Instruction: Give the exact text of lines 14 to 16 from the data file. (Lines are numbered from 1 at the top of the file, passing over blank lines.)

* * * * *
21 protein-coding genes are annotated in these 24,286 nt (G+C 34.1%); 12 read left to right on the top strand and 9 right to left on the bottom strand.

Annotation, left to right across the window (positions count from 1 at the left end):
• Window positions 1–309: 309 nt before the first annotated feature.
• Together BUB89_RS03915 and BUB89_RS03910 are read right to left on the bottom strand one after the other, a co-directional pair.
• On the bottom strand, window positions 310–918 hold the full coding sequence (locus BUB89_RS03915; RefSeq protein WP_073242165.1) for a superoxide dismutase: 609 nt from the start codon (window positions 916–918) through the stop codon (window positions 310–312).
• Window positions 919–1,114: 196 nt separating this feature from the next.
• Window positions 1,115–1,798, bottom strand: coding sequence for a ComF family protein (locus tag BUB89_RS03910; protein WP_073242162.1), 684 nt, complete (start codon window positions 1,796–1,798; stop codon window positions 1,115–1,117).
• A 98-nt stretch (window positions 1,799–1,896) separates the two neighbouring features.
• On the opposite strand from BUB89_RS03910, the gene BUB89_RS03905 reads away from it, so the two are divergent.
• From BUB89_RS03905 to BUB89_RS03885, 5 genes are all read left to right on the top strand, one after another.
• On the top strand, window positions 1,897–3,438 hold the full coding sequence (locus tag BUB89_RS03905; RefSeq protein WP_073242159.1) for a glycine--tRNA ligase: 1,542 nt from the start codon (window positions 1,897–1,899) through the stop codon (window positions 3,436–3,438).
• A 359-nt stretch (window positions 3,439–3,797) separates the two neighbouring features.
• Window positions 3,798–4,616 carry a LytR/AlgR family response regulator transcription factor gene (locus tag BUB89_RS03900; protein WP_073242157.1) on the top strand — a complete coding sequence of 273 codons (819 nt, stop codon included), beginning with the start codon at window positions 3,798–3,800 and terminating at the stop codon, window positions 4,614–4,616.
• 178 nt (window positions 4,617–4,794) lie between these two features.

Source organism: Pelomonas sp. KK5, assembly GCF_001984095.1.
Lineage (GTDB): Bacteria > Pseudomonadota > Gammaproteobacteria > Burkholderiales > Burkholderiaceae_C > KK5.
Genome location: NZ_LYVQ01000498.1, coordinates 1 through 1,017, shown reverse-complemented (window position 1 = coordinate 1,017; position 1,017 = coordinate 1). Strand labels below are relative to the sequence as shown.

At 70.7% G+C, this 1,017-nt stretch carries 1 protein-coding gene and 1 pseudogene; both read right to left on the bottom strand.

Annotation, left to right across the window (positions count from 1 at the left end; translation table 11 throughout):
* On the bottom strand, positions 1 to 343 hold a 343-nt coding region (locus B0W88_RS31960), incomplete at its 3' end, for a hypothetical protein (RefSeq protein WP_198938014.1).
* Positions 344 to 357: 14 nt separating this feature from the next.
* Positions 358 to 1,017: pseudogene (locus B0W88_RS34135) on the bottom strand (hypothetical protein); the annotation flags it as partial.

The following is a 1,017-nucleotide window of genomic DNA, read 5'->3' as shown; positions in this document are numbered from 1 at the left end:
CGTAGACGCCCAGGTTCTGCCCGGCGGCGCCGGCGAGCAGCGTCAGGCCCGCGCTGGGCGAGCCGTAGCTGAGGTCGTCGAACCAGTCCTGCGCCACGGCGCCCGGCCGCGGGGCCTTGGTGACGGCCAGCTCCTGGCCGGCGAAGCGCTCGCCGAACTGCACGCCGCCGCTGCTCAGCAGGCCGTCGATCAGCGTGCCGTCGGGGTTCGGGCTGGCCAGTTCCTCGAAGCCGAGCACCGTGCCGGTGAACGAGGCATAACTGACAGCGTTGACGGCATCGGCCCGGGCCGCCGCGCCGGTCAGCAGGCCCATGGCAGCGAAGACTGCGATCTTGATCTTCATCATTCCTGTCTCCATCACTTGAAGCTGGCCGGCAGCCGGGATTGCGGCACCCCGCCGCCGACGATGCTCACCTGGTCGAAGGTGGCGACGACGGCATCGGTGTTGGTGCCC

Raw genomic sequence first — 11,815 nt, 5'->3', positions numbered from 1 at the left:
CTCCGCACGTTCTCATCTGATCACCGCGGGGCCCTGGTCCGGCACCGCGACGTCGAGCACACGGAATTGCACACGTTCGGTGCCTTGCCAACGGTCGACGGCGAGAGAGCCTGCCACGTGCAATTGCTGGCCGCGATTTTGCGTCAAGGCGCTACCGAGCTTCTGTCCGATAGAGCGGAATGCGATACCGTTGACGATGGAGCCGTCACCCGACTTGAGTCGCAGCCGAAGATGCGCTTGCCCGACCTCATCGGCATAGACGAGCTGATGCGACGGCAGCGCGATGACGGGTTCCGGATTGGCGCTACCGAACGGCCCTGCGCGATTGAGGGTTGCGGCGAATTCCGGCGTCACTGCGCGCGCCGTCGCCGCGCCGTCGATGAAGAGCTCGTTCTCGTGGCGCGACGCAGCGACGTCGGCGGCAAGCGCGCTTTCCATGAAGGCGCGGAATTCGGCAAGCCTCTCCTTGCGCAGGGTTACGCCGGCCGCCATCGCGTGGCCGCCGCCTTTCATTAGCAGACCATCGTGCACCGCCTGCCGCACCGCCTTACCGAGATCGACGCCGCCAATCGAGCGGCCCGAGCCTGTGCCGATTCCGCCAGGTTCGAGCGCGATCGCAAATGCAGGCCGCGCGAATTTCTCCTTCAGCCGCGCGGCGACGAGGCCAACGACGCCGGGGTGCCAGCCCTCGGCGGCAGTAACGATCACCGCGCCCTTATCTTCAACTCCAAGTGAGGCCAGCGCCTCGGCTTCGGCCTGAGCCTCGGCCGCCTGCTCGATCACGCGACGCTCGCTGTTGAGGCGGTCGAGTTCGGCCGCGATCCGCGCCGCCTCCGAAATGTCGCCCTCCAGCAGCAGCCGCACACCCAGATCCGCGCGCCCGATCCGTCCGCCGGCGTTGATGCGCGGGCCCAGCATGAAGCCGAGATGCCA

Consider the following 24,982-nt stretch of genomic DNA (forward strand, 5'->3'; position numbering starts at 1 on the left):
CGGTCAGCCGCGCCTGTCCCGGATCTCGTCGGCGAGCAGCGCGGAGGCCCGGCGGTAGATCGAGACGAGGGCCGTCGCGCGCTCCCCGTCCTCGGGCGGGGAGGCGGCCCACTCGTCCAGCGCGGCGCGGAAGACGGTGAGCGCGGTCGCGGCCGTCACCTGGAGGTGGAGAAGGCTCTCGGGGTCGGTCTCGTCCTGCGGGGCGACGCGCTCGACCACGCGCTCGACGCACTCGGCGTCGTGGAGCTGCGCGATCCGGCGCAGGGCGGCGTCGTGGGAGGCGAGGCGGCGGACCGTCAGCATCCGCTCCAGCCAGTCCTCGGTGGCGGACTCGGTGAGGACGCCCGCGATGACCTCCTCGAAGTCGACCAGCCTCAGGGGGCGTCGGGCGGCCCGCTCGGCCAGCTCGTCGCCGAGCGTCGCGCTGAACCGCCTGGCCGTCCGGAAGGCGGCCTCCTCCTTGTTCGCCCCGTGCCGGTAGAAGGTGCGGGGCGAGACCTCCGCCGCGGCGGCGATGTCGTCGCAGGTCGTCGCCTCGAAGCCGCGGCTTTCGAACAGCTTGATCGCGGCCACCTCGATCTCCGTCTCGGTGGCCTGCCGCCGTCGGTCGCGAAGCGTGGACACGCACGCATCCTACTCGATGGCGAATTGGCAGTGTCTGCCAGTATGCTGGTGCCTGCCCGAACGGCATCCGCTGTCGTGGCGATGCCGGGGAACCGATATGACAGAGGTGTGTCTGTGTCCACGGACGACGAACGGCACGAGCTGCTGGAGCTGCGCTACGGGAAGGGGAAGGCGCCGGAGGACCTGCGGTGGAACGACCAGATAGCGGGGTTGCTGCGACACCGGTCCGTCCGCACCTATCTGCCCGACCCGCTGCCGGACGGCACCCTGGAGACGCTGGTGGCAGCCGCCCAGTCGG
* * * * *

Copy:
• 178 nt (window positions 4,617–4,794) lie between these two features.

Source organism: Pelomonas sp. KK5, assembly GCF_001984095.1.
Lineage (GTDB): Bacteria > Pseudomonadota > Gammaproteobacteria > Burkholderiales > Burkholderiaceae_C > KK5.